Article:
Social entrepreneurs awarded €100,000 for community input
Anne Bedos, who previously worked in the charity and community development sector, founded Rothar 2008 in a bid to counter the “throwawayism” mentality that pervades society.
The organisation runs a community-based shop in Phibsborough, Dublin, selling refurbished bicycles, accessories and second-hand parts.
The group also offers classes and workshops on bicycle repair.
In recent months it opened a cycle cafe on Fade Street near the city centre, where commuters can grab a home-made bun while waiting for their bike to be fixed. There are plans to open more outlets outside the capital.
“We bring a different approach to business. We’re a social enterprise and we give back to the community,” says Ms Bedos, who is originally from France. “It means a lot to get recognition from mainstream organisations. It shows we’re just not a ‘hippy’ project. We do have a place in a larger world.” See rothar.ie
Dress for success: Helping women to suit themselves
The mission of Dress for Success Dublin is to promote the economic independence of low-income women by providing professional attire, a network of support and career development tools.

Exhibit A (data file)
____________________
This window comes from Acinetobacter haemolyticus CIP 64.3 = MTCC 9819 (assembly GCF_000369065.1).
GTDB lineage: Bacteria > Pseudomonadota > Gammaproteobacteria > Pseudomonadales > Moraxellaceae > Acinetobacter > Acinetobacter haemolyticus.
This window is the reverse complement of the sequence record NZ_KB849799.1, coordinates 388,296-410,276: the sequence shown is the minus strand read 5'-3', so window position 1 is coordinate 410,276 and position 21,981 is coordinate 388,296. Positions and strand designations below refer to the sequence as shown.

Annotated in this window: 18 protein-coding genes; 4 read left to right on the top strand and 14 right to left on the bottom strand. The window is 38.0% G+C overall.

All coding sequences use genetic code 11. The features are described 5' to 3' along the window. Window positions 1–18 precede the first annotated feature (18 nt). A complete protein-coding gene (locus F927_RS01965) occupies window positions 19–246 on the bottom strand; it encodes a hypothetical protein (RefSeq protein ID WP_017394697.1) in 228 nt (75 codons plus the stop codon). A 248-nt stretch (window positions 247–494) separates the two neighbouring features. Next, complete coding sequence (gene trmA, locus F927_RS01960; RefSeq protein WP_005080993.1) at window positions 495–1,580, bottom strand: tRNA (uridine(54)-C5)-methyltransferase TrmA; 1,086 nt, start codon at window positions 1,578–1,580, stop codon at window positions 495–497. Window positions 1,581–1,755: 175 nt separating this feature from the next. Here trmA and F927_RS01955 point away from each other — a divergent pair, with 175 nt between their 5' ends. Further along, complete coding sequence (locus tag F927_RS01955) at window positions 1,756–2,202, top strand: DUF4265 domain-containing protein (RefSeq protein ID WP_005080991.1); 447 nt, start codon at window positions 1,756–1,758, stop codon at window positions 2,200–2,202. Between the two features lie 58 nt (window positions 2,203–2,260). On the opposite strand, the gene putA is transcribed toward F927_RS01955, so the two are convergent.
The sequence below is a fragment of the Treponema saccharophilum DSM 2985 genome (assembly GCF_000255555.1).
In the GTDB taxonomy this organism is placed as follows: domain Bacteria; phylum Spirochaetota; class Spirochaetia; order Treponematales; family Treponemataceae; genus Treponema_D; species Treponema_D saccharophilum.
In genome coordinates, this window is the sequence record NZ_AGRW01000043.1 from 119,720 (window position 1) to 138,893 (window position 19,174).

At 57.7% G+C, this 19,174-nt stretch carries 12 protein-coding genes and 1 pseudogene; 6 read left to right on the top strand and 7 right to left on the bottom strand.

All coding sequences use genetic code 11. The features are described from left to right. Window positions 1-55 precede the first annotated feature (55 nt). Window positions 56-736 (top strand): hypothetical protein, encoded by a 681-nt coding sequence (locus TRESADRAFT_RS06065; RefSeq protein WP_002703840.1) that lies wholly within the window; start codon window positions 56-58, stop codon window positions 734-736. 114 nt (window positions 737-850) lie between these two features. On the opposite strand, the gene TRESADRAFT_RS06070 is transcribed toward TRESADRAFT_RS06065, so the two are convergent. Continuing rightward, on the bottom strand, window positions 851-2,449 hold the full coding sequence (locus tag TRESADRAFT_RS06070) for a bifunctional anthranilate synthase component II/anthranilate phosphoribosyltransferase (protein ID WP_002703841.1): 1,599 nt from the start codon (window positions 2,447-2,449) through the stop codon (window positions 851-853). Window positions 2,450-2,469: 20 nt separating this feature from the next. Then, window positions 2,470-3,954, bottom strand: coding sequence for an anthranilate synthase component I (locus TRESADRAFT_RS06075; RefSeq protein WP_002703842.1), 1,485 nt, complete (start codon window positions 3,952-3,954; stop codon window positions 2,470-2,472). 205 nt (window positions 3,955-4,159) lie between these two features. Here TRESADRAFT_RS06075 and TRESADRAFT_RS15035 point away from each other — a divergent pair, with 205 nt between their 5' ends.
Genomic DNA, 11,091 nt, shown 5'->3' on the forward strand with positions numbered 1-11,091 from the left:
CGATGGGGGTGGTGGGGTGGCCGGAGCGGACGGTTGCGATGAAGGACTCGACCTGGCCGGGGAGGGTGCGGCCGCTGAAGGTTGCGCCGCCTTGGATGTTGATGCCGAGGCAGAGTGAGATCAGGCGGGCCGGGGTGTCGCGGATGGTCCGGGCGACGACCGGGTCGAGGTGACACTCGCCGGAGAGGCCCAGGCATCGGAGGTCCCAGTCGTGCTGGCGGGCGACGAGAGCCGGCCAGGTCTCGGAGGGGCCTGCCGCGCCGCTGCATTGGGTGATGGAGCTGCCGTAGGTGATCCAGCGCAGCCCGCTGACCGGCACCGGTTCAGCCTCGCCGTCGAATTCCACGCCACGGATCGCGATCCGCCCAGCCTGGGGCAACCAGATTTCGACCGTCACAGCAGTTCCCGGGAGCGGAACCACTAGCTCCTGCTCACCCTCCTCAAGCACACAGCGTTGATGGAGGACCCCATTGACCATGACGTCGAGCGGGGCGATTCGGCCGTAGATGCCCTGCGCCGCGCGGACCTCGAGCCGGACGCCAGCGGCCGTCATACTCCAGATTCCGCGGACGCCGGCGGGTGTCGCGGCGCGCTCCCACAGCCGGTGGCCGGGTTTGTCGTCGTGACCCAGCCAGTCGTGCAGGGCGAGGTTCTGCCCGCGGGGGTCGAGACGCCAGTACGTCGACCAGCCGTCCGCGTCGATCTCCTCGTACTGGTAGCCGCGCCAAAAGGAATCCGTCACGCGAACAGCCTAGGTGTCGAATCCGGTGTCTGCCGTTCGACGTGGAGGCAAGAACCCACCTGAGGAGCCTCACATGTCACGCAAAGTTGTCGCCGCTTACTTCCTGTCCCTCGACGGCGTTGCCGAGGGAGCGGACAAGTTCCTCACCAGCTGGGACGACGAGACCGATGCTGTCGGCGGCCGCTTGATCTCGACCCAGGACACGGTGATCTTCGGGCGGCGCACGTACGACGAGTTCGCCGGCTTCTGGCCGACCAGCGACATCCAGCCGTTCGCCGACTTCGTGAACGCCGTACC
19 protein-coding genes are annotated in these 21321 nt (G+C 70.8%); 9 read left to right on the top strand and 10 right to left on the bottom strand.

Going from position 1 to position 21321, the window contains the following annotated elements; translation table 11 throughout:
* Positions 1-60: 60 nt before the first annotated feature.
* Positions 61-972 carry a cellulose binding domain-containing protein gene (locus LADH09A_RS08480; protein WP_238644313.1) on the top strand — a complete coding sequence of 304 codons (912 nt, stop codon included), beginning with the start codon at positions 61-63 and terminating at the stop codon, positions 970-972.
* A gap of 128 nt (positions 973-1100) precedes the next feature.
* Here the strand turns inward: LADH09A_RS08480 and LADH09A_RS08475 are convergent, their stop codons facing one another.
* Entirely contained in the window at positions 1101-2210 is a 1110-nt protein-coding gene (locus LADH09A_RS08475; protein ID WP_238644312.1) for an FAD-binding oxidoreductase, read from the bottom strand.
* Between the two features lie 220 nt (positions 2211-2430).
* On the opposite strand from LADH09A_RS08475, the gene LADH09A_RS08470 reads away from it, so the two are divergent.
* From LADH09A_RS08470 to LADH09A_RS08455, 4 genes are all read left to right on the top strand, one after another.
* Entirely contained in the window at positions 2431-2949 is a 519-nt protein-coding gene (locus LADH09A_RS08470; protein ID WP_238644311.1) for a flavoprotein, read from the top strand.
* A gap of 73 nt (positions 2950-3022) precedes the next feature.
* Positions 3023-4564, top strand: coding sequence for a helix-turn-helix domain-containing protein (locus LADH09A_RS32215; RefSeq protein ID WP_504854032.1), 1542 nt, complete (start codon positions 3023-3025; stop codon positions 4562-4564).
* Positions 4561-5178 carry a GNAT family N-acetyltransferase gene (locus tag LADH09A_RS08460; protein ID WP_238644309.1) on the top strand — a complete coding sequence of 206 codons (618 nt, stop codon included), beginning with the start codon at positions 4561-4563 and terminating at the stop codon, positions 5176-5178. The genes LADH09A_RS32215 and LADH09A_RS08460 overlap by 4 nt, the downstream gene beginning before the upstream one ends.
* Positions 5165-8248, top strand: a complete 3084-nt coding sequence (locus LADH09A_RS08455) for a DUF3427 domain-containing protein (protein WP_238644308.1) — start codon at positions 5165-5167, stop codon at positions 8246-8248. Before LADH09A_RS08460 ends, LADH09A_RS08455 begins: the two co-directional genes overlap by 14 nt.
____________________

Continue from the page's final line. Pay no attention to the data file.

The non-profit organisation was founded in New York in 1997 to help stem the underlying causes of poverty through grassroots programmes that produce long-term solutions.
The Dublin branch of the group was launched by Sonya Lennon, best known as a presenter on RTÉ’s Off the Rails.
As the organisation itself puts it: “As women emerge from poverty they bring their families with them, meaning that the assistance that we provide our clients trickles down to their children and eventually the communities in which they live.” For information, see dressforsuccessdublin.org
My mind: affordable counselling in a crisis
Access to basic, affordable counselling and psychotherapy services are limited at best. Psychologist Krystian Fikert and his team at My Mind are seeking to fill that gap.
The non-profit organisation he founded in 2006 operates two clinics in Ranelagh and Amiens Street in Dublin’s north inner city.
The cost of private counselling or psychotherapy services – usually in the region of €80 to €100 an hour – is prohibitive for many.
To help clients, the centre operates a sliding scale based on a client’s ability to pay. Unemployed patients or students, for example, can avail of €20 sessions, while a standard session is €50.
He says the vast majority of us will, at some time in our lives, need psychological support.
“If this is available, we have the chance to grow and mature psychologically through a crisis, and not allow it become a life-long affliction,” says Fikert.